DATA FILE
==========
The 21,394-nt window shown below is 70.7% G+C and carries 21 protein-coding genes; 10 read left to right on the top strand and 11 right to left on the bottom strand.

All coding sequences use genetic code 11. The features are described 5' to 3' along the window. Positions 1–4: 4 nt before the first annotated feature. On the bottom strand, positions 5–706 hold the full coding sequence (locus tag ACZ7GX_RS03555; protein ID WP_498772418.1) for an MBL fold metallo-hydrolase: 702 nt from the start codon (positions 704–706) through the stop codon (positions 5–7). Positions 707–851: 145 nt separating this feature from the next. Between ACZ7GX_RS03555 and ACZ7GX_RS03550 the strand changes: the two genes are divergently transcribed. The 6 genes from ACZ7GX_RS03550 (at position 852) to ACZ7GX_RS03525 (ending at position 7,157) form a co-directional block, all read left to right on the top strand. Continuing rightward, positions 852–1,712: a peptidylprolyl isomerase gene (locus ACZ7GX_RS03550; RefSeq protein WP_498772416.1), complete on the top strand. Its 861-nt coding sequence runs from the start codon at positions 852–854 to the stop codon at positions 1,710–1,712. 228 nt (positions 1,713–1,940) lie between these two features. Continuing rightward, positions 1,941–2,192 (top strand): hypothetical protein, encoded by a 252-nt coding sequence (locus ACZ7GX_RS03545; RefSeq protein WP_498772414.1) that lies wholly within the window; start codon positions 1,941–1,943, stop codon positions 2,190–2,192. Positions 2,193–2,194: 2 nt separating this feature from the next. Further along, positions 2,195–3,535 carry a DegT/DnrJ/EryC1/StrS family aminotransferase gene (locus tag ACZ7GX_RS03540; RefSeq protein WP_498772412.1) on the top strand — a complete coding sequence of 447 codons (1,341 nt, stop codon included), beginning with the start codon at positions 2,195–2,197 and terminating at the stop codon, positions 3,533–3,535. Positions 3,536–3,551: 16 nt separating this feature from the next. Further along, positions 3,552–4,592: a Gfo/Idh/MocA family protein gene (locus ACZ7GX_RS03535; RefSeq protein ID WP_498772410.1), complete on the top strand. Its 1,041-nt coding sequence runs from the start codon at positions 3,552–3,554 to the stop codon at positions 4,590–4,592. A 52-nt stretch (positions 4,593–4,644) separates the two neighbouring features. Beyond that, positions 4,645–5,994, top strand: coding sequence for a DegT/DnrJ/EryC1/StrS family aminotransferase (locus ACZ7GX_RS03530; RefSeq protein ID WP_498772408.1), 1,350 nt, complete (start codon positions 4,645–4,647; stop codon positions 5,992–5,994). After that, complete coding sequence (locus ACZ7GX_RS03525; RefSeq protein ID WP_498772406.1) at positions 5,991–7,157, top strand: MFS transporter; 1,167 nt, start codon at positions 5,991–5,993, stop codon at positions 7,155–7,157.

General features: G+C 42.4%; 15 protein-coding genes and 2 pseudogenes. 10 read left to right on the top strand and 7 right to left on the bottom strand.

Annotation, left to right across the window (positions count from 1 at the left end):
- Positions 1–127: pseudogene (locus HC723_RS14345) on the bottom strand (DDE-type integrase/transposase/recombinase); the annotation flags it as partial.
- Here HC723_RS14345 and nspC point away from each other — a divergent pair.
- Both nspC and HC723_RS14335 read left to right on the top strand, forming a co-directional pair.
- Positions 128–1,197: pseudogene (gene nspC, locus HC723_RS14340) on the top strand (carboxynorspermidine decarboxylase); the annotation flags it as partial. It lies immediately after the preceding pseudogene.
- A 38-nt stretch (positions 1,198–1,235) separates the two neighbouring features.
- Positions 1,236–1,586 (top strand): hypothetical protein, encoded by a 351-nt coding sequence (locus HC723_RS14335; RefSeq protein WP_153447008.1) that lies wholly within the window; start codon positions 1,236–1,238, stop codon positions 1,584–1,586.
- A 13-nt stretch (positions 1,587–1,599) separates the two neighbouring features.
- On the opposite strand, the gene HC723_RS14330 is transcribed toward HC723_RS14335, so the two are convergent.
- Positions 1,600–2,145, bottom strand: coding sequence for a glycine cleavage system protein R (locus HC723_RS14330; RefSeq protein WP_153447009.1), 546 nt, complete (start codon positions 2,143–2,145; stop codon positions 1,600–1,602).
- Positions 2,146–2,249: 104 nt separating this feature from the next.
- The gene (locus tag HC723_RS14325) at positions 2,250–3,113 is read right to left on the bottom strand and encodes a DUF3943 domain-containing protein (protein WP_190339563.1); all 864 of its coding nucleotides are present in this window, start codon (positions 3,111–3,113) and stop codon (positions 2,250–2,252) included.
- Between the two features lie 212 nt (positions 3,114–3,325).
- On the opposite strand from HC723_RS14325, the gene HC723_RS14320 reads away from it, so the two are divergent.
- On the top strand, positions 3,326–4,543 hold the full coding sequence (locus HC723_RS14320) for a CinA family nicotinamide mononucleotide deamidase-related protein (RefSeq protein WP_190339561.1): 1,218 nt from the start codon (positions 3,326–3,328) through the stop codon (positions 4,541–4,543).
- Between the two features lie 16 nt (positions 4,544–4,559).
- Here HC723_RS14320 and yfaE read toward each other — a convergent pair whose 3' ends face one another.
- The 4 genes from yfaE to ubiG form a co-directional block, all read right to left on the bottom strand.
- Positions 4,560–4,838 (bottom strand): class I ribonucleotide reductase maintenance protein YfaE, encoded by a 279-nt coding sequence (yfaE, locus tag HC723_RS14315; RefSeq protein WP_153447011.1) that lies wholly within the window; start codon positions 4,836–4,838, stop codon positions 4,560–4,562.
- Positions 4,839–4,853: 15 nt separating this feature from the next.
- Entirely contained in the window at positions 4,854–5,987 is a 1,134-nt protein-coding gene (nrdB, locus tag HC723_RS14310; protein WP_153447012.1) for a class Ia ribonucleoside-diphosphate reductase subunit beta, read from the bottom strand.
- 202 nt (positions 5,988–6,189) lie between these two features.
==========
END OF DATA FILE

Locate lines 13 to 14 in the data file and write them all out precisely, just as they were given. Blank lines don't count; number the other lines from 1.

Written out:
- Positions 1,600–2,145, bottom strand: coding sequence for a glycine cleavage system protein R (locus HC723_RS14330; RefSeq protein WP_153447009.1), 546 nt, complete (start codon positions 2,143–2,145; stop codon positions 1,600–1,602).
- Positions 2,146–2,249: 104 nt separating this feature from the next.